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Purple reigns: The legendary lavender of Provence
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By Travel at 60In Inspiration, LatestOn Monday 18th Jun, 2018

Purple reigns: The legendary lavender of Provence

Source: Getty

"Lavender is the soul of Provence,” wrote the French author, Jean Giono.

This beautiful part of the world, in the south of France, is a to-die-for destination at any time of year, thanks to its climate, food, charming villages and picturesque countryside.

But from the end of June to the beginning of August the countryside becomes even more spectacular – not to mention fragrant – when the region’s famous lavender blooms (it all depends on rainfall and temperature, so times can vary slightly from year to year).

Source: Getty
Source: Getty

One of the best places to see lavender is the Valensole plateau in the Alpes-de-Haute-Provence region. Covering around 800 square kilometres, it's the biggest area in France devoted to growing the dusky purple flower. The name Valensole stems from vallis and solis – Latin for ‘valley of the sun’ – and is very aptly named, as the sun shines for 300 days a year here. It's why the lavender thrives.

Source: Getty
Source: Getty

Valensole is about an hour’s drive from Aix-en-Provence, 75 mins from Marseille and two-and-a-half hours from Nice – just the right distance for a day trip or weekend away from any of these popular destinations. Jump in a hire a car and meander through some of Provence's most sigh-inducing scenery, finding the lavender fields and enjoying the prettiest, most fragrant drive of your life.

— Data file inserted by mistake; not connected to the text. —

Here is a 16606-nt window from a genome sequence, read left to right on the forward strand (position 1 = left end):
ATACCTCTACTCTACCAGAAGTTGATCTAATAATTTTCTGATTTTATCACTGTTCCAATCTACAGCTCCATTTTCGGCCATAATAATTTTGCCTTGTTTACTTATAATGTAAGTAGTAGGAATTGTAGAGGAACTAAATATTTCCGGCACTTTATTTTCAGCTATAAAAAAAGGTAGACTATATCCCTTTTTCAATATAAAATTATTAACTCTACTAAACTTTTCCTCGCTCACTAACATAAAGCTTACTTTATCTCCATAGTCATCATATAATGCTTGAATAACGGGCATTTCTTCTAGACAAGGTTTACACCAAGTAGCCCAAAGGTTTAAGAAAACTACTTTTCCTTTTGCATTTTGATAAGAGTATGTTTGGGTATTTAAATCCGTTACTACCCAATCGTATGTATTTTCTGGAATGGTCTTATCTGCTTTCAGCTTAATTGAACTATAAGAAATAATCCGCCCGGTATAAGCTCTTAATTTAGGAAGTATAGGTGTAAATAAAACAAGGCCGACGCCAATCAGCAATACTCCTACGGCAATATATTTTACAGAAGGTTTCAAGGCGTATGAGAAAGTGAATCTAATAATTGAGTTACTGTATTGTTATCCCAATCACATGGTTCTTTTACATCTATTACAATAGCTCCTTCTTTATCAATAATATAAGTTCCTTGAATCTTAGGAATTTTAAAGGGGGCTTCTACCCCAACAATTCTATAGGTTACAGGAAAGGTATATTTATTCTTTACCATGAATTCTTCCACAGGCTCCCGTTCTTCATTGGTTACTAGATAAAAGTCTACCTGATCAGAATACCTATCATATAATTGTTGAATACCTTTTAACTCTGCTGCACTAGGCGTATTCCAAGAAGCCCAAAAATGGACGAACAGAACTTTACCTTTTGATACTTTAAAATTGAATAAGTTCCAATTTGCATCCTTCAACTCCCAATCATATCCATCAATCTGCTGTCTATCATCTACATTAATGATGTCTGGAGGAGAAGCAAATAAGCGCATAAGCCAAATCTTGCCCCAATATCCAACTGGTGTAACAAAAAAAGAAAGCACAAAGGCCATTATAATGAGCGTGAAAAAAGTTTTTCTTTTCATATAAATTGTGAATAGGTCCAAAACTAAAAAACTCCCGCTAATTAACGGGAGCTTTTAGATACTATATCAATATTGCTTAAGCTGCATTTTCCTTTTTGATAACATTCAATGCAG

Vast fields of purple stretch as far as the eye can see, with the occasional borie (dry stone hut) or perfectly positioned tree adding an extra element of interest in the hundreds of photos you're bound to take.

Source: Getty
Source: Getty

And when you've had your fill of flowers and fragrances (or hayfever kicks in!), make your way to the medieval village also named Valensole, located on the edge of the Verdon Regional Nature Park. Here, traditional Provençal houses tumble down a hill overlooking plantations of almond and olive trees and, of course, fields of lavender.

At the top of the hill sits the 11th-century St Blaise church, topped by an enormous bell tower. Within the village are restaurants, cafés and numerous shops and boutiques offering lavender-based products, from honey, and essential oils to soaps and home fragrances, and even lavender ice cream. Not to mention another local speciality, truffles.

Source: Getty
The medieval village of Valensole. Source: Getty

There are even more events and activities dedicated to lavender: traditional distilleries in the region offer a chance to witness the process of making essential oils from the purple plant; the Tourist Office runs guided lavender tours while the flowers are in bloom; and the village of Valensole holds its annual Lavender Festival on the third Sunday of July.

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